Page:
Taking an organic approach

John Nadig feeds the pastured chickens at Nadig Family Farm in Cortland on Thursday, Sept. 12, 2013.
John Nadig feeds the pastured chickens at Nadig Family Farm in Cortland on Thursday, Sept. 12, 2013.

MALTA – When Randy Willrett decided to make the transition to organic farming in 1997, he faced a number of obstacles, including a dearth of information on large-scale organic farming and a lack of support from his neighbors.

“They all thought I was nuts,” Willrett said. “The story on the street was that I was going to go broke. You have to have pretty broad shoulders to do this.”

Willrett’s farm, which grows organic corn, soybeans, oats and wheat, is one of about seven organic farms in DeKalb County, according to Mariam Wassmann, director of information for the DeKalb County Farm Bureau. Willrett also raises grass-fed beef cattle and Guernsey milk cows with two partners.

“We were organic before organic was cool,” Willrett said.

Between 1992 and 2008, the total number of acres of organic cropland certified by the United States Department of Agriculture and other agencies in the U.S. grew from 403,400 to 2,655,382. According to the USDA’s 2011 Certified Organic Production Survey, there are 137 certified organic farms in Illinois and 9,140 certified farms nationwide.

John and Charlotte Nadig of Cortland got into the organic farming business for personal reasons.

“My wife and I started this quest where we wanted to grow as much food for our family as possible and it just grew from there,” John Nadig said.

The Nadigs raise and sell grass-fed beef, lamb and pork, meat chickens and turkeys, eggs, and meat rabbits. They also sell raw milk, though customers must provide their own containers due to government regulations. None of their livestock are injected with growth hormones or routine antibiotics, and their feed does not contain genetically-modified organisms, or GMOs.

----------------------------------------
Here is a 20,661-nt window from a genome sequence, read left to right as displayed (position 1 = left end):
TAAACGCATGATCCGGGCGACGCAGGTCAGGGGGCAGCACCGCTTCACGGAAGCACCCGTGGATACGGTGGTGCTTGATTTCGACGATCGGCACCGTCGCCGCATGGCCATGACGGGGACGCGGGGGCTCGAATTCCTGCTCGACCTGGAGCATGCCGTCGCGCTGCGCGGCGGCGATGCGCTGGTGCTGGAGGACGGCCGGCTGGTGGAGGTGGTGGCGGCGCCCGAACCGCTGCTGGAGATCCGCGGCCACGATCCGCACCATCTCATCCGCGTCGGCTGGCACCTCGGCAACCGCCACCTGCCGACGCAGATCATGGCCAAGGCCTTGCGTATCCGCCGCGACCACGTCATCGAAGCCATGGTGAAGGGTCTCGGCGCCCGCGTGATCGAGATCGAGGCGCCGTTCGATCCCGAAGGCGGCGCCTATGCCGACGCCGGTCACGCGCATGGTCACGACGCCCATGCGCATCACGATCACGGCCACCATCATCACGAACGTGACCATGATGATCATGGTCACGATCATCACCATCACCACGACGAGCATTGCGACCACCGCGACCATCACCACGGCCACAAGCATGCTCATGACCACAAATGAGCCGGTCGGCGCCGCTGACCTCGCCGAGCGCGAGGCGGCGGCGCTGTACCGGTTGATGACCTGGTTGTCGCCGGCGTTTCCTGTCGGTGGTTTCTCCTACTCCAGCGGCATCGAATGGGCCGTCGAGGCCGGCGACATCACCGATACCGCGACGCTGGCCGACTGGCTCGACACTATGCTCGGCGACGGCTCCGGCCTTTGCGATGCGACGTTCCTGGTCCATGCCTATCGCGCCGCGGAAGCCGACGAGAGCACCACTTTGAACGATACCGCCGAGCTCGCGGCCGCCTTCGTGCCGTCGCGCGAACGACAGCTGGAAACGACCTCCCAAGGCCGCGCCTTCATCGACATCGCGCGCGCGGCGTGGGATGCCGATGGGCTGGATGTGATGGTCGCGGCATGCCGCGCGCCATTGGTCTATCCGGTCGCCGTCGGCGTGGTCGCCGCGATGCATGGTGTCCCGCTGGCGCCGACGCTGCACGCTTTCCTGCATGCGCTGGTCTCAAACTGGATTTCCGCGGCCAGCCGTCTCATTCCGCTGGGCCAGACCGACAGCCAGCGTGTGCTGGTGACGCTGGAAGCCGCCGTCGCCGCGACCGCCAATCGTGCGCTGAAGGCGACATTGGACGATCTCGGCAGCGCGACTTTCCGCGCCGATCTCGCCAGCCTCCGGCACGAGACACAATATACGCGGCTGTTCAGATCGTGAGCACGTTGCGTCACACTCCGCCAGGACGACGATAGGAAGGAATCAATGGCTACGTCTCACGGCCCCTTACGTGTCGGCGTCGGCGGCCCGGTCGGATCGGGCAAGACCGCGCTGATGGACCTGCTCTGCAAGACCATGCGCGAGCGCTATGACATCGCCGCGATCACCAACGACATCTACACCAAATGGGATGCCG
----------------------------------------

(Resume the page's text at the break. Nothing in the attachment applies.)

To keep soil fertile, organic farmers rotate crops and fertilize with a combination of livestock manure and “green manure” – cover crops like red clover, rye, fodder radish and alfalfa that are grown for their organic matter and their ability to add nitrogen to the soil.

“We’re doing it just like Grandpa did,” said Willrett, who is the fifth generation to operate his family’s farm. “A lot of the old-timers who used to do this weren’t around, so we had to re-learn this. It would have been nice to ask the old-timers some questions from time to time.”

Adrian Plapp of Malta believes his family’s switch to organic farming in the mid 1990s may have saved his health. He was plagued with a number of health problems and autoimmune reactions that had no apparent cause. At a seminar in 1995, Plapp heard an organic farmer speak about his sensitivity to chemicals after being exposed to Agent Orange in Vietnam. The symptoms were so similar to what Plapp experienced that he began the conversion to organic farming almost immediately.

“He said I could have had the same exposure to chemicals in 25 years that he had in two yeas in Vietnam,” Plapp said. “I’m healthy almost all the time now.”

Plapp also says his daughter’s lactose intolerance symptoms improved after switching from pasteurized to raw milk from the family farm.

The Plapps raise much of the same livestock as the Nadigs, and also grow organic grains like wheat, corn and oats. Unlike the Nadigs, who sell their farm products locally, the Plapps sell most of what they raise to larger corporations for the mass market.

The USDA, quoting the Nutrition Business Journal, reports that U.S. sales of organic food products grew from about $11 billion in 2004 to an estimated $27 billion in 2012. Once the domain of local co-ops and health food stores, organic foods can now be found in supermarket chains.

Duck Soup Coop in DeKalb, which has sold organic food for almost 40 years, now faces competition with large retailers like Walmart, Hy-Vee and Schnuck’s.

“I have seen a great growth over the years in natural foods and in organic foods,” said Duck Soup general manager Peggy James.

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